9 Prosecution at this time would tender into evidence 0645-8089.
10 MR. IVETIC: That being the decision to appoint this general into
11 the post that he testified to, we stipulate.
12 JUDGE ROBINSON: Yes.
13 THE REGISTRAR: Exhibit P316, Your Honours.
14 MR. WEBER:
15 Q. Based on your 22 years of experience in command positions, you
16 are familiar with the reports that are regularly sent from the SJB level
17 to the MUP; is that correct?
18 A. Correct.
19 MR. WEBER: Could the Prosecution have 65 ter --
20 Prosecution 65 ter 28.
21 Q. Sir, can you see the document before you?
22 A. I can see that.
23 Q. Sir, you are familiar based on your command experience with the
24 police during the war with the types of documents that were sent from the
25 SJB to the MUP during 1992; correct?
1 A. For the most part.
2 Q. This is -- this is an official report to the Ministry of the
3 Interior reporting on the military and security situation in the Serbian
4 territory of Visegrad --
5 JUDGE ROBINSON: Mr. Ivetic.
6 MR. WEBER: Judge, I haven't even finished asking the question.
7 If I could ask the question and then --
8 MR. IVETIC: That's fine. I'll wait --
9 JUDGE ROBINSON: Yes, although in the practice to which I'm
10 familiar, once counsel gets up, the other one stops. But go ahead.
11 MR. WEBER: I'm sorry, Your Honour.
12 JUDGE ROBINSON: Yes.
13 MR. WEBER:
14 Q. Sir, this is an official report to the Ministry of the Interior
15 reporting on the military and security situation in the Serbian territory
16 of Visegrad dated 13 July 1992
17 MR. IVETIC: Your Honour, the objection I have is that the
18 counsel is testifying as to facts not in evidence; lack of foundation and
19 speculation as to how this can be claimed to be an official report to
20 this witness.
21 MR. WEBER: Judge, I cannot respond based on Mr. Ivetic's
22 statement already. I'm in the course of laying the foundation. It's
23 cross-examination, so I can lead the witness.
24 JUDGE ROBINSON: There's nothing improper in this line of
25 questioning. Please continue.
1 MR. WEBER:
2 Q. Sir, I'll re-ask my question. This is an official report to the
3 Ministry of the Interior reporting on the military and security situation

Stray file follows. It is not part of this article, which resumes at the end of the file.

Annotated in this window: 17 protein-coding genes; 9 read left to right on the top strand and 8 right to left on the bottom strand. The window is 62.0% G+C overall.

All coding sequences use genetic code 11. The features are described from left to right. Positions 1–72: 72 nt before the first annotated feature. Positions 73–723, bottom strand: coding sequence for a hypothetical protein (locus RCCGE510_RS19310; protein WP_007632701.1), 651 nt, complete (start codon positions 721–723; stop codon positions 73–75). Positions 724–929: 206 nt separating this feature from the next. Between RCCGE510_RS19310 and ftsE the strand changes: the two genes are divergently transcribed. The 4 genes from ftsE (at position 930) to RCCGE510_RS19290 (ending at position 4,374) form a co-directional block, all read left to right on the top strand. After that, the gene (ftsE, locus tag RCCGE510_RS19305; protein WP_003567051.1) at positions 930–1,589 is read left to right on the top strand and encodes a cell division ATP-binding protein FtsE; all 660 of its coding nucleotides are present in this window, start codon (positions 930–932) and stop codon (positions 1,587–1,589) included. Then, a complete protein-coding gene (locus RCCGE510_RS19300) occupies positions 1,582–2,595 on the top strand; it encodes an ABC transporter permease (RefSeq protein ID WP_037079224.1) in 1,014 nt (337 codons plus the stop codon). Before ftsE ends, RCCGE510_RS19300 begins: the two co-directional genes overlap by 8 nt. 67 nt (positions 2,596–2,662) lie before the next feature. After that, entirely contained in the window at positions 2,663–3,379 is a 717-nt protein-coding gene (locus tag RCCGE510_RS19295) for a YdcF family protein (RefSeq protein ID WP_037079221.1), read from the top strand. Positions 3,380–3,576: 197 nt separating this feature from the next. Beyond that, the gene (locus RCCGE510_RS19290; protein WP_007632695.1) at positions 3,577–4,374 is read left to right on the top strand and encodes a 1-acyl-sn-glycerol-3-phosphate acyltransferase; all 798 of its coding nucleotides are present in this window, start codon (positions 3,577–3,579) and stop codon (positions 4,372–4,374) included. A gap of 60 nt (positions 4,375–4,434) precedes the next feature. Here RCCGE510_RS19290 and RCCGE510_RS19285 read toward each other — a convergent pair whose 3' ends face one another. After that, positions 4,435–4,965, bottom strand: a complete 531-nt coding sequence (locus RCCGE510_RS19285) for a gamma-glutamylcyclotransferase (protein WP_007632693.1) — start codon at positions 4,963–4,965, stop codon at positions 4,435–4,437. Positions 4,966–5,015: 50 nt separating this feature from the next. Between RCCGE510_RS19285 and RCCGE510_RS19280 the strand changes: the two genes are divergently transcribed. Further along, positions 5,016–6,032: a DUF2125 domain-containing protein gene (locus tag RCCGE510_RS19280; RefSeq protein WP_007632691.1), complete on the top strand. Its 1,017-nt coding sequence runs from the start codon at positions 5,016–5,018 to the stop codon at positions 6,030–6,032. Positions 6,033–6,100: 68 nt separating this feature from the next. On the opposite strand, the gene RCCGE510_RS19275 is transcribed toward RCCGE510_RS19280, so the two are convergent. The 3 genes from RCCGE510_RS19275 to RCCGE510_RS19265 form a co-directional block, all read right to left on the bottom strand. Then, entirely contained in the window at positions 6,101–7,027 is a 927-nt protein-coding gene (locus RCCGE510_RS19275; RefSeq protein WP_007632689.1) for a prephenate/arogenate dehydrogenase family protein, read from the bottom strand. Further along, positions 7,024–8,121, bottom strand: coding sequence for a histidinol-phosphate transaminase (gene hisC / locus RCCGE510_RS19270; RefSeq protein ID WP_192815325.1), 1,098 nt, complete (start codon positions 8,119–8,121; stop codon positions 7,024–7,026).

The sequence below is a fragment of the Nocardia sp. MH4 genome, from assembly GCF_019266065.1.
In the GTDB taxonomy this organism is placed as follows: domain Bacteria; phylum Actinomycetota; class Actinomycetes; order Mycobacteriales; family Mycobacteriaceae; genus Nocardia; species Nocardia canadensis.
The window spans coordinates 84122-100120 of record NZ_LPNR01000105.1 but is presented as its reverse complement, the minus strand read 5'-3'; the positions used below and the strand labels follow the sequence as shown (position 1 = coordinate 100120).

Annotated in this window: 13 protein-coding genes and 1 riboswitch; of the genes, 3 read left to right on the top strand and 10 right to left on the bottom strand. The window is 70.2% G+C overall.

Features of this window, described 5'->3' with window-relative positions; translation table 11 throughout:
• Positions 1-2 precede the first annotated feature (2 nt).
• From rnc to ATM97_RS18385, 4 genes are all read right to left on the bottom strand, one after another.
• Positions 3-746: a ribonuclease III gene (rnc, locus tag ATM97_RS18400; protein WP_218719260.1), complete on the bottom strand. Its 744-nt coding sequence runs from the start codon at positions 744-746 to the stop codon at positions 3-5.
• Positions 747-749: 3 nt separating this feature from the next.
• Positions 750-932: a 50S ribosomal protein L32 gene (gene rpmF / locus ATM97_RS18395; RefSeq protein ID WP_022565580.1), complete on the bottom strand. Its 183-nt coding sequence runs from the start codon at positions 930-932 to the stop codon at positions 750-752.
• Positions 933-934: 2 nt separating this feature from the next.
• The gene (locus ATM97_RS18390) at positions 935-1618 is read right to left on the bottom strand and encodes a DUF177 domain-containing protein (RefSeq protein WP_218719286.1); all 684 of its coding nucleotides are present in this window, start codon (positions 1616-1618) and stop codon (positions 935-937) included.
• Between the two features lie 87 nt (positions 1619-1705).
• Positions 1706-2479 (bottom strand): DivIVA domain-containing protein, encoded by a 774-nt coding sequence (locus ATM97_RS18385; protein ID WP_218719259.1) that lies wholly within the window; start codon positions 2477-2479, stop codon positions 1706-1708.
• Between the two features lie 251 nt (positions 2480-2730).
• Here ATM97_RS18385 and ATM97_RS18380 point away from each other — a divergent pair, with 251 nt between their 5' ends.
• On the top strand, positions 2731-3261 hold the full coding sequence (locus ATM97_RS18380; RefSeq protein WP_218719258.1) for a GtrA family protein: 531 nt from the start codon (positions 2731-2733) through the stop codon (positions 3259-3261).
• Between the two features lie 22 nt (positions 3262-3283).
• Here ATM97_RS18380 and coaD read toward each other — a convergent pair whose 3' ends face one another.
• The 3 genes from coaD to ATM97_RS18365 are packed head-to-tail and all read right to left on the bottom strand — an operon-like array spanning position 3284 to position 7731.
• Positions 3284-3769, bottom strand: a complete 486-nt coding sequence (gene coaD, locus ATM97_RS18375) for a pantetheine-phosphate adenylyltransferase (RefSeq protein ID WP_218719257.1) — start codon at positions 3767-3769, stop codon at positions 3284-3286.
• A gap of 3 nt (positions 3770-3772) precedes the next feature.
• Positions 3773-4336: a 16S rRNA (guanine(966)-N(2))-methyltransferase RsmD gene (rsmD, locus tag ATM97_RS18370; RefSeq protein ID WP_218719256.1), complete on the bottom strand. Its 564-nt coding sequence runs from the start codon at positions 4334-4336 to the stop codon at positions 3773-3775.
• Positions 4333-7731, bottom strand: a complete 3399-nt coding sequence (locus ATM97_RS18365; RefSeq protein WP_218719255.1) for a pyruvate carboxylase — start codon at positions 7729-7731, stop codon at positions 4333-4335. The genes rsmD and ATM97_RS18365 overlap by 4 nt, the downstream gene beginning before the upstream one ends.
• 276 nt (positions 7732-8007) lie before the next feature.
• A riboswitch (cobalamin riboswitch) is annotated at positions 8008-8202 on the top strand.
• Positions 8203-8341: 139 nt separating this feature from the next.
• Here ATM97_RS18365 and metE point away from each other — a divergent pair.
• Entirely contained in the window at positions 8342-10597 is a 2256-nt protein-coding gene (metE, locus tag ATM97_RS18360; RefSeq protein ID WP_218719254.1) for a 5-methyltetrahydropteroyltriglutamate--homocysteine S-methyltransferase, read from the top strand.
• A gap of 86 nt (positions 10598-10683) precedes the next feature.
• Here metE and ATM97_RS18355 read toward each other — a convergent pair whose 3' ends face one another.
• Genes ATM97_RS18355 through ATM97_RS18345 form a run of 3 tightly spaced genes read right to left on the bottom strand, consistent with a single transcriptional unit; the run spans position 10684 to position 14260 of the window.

4 in the Serbian territory of Visegrad
5 MR. IVETIC: Your Honour, again, the witness I don't think -- if
6 he has personal knowledge, if that's the question.
7 MR. WEBER: Judge, I'm asking --
8 JUDGE ROBINSON: I have already ruled. Please don't rise again
9 for the same point.
10 Now go ahead.
11 MR. WEBER: Thank you, Your Honour.
12 Q. Sir, do you understand my question, or would you like me to
13 repeat it?
14 A. I can answer the question, although I didn't read the text
15 through, but the text I don't think is as important as the form.
16 Q. And this form is an official form that was used in 1992 within
17 the Ministry of the Interior; correct?
18 A. Yes, but the manner of transmission is not regular. The centre
19 of public security Trebinje was passed over here. It's not logical that
20 this should be sent directly to the MUP.
21 Q. Sir, I'd like to direct your attention on the top portion on that
22 page on the right-hand side. There is an indication that this document
23 is an official secret strictly confidential document to be -- by courier;
24 is that correct?
25 A. That's how it reads.
1 MR. WEBER: Your Honour, the Prosecution would tender this
2 document into evidence based on the fact that the witness has already
3 stated that this -- the form of this document is consistent with the
4 official form used at the time.
5 JUDGE ROBINSON: Mr. Ivetic.
6 MR. IVETIC: Your Honour, I would object so far as his testimony
7 at page 38, line 16 through 18 specifically denotes a problem with this
8 document that the manner of transmission, i.e., the purported recipient
9 and the purported sending party is improper in his opinion and,
10 therefore, is irregular, so he cannot vouch for the authenticity of this
11 document based upon that evidence.
12 MR. WEBER: Judge, that goes to the weight, not the admissibility
13 of this document. It's been noted for the record that. He's indicated
14 that this an official form.
15 JUDGE ROBINSON: Yes, we'll admit it.
16 THE REGISTRAR: Exhibit P317, Your Honours.
17 MR. WEBER: If the court officer could please place page 4 of the